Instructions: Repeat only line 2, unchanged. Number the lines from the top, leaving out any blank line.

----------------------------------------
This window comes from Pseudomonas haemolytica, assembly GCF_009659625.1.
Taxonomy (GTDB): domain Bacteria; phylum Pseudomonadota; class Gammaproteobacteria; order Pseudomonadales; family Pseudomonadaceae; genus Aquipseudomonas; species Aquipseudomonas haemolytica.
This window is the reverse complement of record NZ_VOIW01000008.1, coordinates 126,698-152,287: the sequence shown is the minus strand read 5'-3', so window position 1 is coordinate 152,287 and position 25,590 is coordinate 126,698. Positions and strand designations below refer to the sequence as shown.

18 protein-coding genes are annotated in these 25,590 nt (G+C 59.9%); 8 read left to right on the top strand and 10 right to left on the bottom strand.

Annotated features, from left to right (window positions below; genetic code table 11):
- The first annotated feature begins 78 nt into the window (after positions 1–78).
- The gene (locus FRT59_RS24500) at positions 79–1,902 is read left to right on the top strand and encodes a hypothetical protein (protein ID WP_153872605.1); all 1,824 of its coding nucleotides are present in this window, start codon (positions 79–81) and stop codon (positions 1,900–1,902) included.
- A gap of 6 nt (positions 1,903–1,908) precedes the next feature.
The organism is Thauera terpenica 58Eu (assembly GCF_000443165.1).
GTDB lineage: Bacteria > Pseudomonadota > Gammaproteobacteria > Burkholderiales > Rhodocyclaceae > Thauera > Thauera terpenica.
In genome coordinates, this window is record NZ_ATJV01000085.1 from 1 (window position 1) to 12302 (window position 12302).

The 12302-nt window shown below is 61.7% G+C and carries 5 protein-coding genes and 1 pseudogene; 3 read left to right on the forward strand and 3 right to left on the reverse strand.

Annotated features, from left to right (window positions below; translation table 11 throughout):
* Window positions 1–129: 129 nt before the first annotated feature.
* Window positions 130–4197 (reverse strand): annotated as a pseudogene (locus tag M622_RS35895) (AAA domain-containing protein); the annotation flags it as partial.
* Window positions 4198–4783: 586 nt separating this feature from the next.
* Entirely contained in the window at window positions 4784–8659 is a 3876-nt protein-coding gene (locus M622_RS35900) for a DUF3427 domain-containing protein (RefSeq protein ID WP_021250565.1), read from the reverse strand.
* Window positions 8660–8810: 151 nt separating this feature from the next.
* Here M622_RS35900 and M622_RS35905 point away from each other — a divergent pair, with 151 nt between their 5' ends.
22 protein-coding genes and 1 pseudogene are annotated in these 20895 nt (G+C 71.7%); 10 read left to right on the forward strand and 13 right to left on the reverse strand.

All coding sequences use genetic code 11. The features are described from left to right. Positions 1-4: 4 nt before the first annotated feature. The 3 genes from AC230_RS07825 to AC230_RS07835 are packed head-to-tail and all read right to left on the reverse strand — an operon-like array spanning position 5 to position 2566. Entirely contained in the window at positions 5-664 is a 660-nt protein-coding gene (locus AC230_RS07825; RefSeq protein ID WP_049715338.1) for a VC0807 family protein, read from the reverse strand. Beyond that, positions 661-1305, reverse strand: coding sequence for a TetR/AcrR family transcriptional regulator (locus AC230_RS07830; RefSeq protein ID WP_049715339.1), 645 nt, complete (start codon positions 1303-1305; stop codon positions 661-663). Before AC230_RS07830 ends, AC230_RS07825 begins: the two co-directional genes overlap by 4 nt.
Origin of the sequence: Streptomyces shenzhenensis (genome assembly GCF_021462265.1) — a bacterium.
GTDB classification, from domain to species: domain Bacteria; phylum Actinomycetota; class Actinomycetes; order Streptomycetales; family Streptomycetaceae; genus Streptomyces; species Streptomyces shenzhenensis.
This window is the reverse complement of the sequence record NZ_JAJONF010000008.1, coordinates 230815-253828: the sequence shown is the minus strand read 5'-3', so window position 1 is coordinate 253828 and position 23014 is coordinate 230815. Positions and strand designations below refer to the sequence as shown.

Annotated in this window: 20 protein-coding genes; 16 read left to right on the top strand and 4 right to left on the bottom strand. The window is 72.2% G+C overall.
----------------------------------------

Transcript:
Taxonomy (GTDB): domain Bacteria; phylum Pseudomonadota; class Gammaproteobacteria; order Pseudomonadales; family Pseudomonadaceae; genus Aquipseudomonas; species Aquipseudomonas haemolytica.